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Political instability in Bulgaria fuels apprehensions over the country’s entry into the Eurozone

| updated on 12/8/22 2:47 PM
Photo: archive

The advantages of Bulgaria’s joining the Eurozone by far outweigh the risks, and now, more than 20 years after the introduction of the currency board, when the Bulgarian Lev was first pegged to the Deutsche mark and then to the euro, many experts are predicting that the transition to the Eurozone is going to be smooth and easy.

Bulgaria’s road to the Eurozone as well as its membership as such, is a process that is well-structured and clear, and it will bring institutional predictability and stability to the country. The Eurozone is the second biggest financial market in the world, and it includes some of the richest countries of Europe. Since Bulgaria joined the European Exchange Rate Mechanism in 2020, the country’s actual accession to the Eurozone is the most important decision that has to be made, experts from the Centre for Development and Policies stated at an expert round table in Sofia on the readiness of Bulgaria’s economy for accession to the Eurozone.

But they also expressed some apprehensions – that there exist objective factors that could pose a real threat to Bulgaria’s adoption of the single European currency at the beginning of 2024.One of the stumbling blocks cited is the fact there is no regular government or any clear political commitment to the process of accession. There is no accurate analysis, as yet, of the extent to which the country has met the formal criteria for membership of the Eurozone.

Diana Miteva
“The Bulgarian banks are already regulated by the European Central Bank and we understand there will be lots of difficulties along the way if we want to demonstrate that Bulgaria is part of the European family,” explains Diana Miteva , chairperson of the Association of Banks in Bulgaria who is actively involved in the preparation and implementation of the pre-accession process. She adds there is only one way for this integration of Bulgarian companies and business to take place: “The sooner we join the exchange-rate mechanism and become a member of the Eurozone, the better the Bulgarian economy is going to develop”.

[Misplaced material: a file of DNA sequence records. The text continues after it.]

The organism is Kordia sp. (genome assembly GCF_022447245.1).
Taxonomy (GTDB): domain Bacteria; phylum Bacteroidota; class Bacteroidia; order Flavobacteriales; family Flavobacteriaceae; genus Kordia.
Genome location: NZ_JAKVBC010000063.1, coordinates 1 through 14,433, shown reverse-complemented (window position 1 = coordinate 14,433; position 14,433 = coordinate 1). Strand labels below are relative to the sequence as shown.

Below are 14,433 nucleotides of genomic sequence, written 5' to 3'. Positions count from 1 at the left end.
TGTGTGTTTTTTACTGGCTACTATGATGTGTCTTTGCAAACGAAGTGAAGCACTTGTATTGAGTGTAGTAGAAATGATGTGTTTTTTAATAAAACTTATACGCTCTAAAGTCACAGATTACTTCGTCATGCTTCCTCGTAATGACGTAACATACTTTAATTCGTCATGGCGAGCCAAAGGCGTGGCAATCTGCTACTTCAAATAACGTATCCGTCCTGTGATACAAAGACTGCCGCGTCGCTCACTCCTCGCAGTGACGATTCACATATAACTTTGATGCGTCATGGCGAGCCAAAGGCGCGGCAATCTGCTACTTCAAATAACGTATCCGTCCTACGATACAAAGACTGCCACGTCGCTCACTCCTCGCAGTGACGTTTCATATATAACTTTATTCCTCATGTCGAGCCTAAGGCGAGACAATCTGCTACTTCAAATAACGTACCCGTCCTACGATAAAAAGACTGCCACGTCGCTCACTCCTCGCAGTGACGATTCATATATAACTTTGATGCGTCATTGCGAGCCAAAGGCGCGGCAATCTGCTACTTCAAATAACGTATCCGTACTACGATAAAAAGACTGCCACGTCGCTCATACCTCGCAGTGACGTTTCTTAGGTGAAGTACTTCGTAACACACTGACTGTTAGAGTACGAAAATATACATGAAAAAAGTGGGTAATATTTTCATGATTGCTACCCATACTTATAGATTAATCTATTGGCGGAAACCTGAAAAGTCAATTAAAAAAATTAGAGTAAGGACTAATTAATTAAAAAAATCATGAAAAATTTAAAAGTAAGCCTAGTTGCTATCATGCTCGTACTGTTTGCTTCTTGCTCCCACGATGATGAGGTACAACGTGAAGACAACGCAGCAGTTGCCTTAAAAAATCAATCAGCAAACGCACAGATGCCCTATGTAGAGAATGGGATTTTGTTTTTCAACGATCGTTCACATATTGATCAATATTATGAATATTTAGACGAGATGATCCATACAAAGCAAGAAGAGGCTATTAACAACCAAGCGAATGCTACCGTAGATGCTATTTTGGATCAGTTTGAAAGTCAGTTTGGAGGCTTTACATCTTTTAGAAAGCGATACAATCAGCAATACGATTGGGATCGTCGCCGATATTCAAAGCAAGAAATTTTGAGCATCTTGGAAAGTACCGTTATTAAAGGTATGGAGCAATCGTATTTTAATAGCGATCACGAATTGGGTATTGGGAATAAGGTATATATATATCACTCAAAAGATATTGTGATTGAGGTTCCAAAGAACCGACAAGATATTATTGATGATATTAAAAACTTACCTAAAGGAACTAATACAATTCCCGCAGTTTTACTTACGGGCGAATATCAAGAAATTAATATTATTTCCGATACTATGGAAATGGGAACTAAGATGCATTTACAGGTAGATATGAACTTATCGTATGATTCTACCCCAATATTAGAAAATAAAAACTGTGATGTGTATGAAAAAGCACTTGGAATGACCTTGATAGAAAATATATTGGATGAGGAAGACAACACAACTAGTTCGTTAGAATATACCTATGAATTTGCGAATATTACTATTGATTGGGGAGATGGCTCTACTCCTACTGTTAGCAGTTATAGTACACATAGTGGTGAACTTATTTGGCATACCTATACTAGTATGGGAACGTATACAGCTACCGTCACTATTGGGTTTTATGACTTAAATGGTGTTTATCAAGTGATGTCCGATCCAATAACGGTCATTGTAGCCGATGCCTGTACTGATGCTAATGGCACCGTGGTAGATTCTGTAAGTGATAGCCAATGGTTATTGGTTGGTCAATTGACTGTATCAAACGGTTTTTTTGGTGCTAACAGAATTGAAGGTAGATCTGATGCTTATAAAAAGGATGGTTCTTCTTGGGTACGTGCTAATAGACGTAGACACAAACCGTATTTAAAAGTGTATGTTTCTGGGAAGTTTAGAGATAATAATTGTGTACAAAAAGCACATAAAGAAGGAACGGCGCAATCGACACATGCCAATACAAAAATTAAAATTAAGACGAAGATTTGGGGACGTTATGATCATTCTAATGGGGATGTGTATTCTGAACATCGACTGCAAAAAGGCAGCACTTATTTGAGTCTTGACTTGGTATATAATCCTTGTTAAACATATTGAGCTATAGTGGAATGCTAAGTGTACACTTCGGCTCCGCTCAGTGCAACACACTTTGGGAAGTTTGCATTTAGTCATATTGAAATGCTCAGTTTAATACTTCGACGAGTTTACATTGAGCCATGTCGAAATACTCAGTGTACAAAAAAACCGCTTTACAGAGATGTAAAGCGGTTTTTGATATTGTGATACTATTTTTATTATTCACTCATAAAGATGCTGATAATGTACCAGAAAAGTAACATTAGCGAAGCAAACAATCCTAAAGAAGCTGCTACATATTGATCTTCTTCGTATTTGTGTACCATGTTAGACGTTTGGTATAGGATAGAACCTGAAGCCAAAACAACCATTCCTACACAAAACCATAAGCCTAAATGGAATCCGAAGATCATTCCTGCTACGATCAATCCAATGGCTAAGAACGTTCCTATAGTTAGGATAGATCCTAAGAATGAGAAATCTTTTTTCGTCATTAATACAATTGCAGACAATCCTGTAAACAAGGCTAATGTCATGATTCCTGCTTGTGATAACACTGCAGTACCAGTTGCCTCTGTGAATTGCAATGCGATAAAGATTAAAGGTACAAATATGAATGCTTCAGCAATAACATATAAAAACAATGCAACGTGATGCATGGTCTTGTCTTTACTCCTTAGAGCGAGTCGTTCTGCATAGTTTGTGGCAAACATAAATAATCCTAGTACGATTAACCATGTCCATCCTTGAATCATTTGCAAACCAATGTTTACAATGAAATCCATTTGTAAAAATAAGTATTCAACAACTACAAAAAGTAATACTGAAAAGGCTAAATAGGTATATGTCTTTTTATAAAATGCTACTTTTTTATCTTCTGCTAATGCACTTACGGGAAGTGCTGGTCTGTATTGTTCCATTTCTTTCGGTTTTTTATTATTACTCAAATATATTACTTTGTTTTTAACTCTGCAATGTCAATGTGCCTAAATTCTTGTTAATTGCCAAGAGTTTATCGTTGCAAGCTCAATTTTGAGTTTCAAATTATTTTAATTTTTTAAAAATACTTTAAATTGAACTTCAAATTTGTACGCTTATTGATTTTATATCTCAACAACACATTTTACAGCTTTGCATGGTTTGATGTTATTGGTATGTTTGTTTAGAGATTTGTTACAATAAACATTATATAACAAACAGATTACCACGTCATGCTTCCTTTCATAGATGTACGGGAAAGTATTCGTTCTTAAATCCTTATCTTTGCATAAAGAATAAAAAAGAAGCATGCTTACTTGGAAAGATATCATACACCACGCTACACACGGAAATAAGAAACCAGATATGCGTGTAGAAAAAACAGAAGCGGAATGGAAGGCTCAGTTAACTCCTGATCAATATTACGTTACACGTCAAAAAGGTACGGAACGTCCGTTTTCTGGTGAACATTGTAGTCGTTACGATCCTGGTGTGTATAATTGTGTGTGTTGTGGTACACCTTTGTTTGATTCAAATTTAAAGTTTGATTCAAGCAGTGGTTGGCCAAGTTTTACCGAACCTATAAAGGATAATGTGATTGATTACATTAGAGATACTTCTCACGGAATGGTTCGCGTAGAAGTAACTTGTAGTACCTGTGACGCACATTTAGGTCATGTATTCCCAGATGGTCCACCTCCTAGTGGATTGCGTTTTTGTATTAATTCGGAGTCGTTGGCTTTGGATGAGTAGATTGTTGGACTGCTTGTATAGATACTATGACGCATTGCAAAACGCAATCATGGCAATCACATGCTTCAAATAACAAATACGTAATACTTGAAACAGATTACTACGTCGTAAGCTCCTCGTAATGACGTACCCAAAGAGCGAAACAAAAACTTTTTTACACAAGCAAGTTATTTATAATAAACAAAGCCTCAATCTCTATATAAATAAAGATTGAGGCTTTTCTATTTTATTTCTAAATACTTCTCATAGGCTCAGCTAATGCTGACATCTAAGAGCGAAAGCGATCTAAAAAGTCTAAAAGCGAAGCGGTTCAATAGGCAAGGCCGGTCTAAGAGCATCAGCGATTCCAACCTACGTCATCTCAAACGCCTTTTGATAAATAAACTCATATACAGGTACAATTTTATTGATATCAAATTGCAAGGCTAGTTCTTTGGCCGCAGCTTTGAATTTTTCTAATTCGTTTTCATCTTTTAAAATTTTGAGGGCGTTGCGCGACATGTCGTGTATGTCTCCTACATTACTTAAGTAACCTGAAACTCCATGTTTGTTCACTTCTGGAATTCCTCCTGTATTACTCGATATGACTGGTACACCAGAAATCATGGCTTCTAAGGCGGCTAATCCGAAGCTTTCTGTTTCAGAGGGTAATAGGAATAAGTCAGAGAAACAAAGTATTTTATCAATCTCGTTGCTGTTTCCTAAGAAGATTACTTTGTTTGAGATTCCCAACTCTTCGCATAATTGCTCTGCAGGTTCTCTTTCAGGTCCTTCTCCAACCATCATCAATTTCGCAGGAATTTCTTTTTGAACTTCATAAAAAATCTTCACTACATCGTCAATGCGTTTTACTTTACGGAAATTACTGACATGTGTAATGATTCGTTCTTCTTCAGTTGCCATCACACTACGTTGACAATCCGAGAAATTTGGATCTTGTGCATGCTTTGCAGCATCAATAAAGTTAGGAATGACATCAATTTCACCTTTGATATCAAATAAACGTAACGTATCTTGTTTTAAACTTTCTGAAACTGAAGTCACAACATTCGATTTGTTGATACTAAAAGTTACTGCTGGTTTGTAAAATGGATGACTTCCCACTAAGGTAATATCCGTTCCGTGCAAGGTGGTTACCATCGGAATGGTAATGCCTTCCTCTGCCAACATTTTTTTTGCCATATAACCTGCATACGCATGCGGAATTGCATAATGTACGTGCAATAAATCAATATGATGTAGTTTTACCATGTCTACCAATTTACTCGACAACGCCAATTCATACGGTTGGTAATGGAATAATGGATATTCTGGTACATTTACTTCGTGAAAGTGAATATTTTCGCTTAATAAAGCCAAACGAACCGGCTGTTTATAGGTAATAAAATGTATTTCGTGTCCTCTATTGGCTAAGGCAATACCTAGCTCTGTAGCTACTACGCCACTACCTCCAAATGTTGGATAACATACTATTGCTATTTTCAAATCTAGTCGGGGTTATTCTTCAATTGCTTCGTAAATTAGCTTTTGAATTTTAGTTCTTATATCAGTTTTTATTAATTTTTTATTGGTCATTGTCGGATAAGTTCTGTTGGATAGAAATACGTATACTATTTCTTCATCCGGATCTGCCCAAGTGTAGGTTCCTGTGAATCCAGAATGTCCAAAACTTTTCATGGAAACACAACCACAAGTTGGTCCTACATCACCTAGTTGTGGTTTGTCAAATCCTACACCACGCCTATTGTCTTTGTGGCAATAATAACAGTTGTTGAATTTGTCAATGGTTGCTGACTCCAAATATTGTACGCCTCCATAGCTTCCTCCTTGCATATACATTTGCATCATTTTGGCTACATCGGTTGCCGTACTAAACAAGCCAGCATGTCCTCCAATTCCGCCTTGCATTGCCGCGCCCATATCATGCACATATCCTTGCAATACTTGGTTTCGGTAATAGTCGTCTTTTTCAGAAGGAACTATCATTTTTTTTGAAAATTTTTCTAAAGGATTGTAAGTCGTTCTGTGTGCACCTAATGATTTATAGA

“It is a hot topic,” Diana Miteva goes on to say. “Because the date – 1 January, 2024, is fast approaching, faster than we had imagined. It is a process we have grown accustomed to talking about in theory, even though in actual fact, the transition to an entirely different legal payment instrument in Bulgaria is a deep transformation of the entire macroeconomy.  However, our big advantage is that, since 1997, we have been pegged to the Deutsche mark, and then to the euro. The euro is in the thoughts of a great many Bulgarians. They have no problem turning Levs into euros, especially when they buy a car, real estate or when they shop abroad, then everything is connected with the euro. We, at the Association, have supported the decision for Bulgaria to join the Eurozone from day one.”

But there have been voices against Bulgaria’s entry into the Eurozone.Some fears are irrational, others are based on false facts and theories, but by adopting the euro, Bulgaria stands a very real chance of a positive change, and also joining the Eurozone is at least 10 times easier than joining the EU, says former minister of economy Nikolay Vassilev, also a participant in the round table:

Nikolay Vassilev

“In 2005 we all believed we would join the Eurozone in 2009, but now inflation is on the rise. That is the reason why, back in 2005 we were much closer to the Eurozone because there was no inflation like this, and because we had zero government deficit,” Nikolay Vassilev says. “Still, inflation is a minor problem but it could stop us from entering the Eurozone. I believe that our failure would be because the political will is lacking, because the country is lacking the kind of image that would induce Western countries to invite and accept us with pleasure. They don’t want us, plain and simple. Just imagine if the countries of Western Europe were to decide, today, whether to let Bulgaria enter the EU, what do you think they would decide to do? I wouldn’t want to even think about it. To go back to the issue – the big advantages from our entering the Eurozone are not primarily economic. There is no doubt there will be more trade, more tourism, investments, that is abundantly clear. And if we don’t go all the way, that would mean that all of us – people with experience, with positions, public figures, we haven’t done enough to explain to Bulgarian society things that are clear enough, and not just to specialists.”

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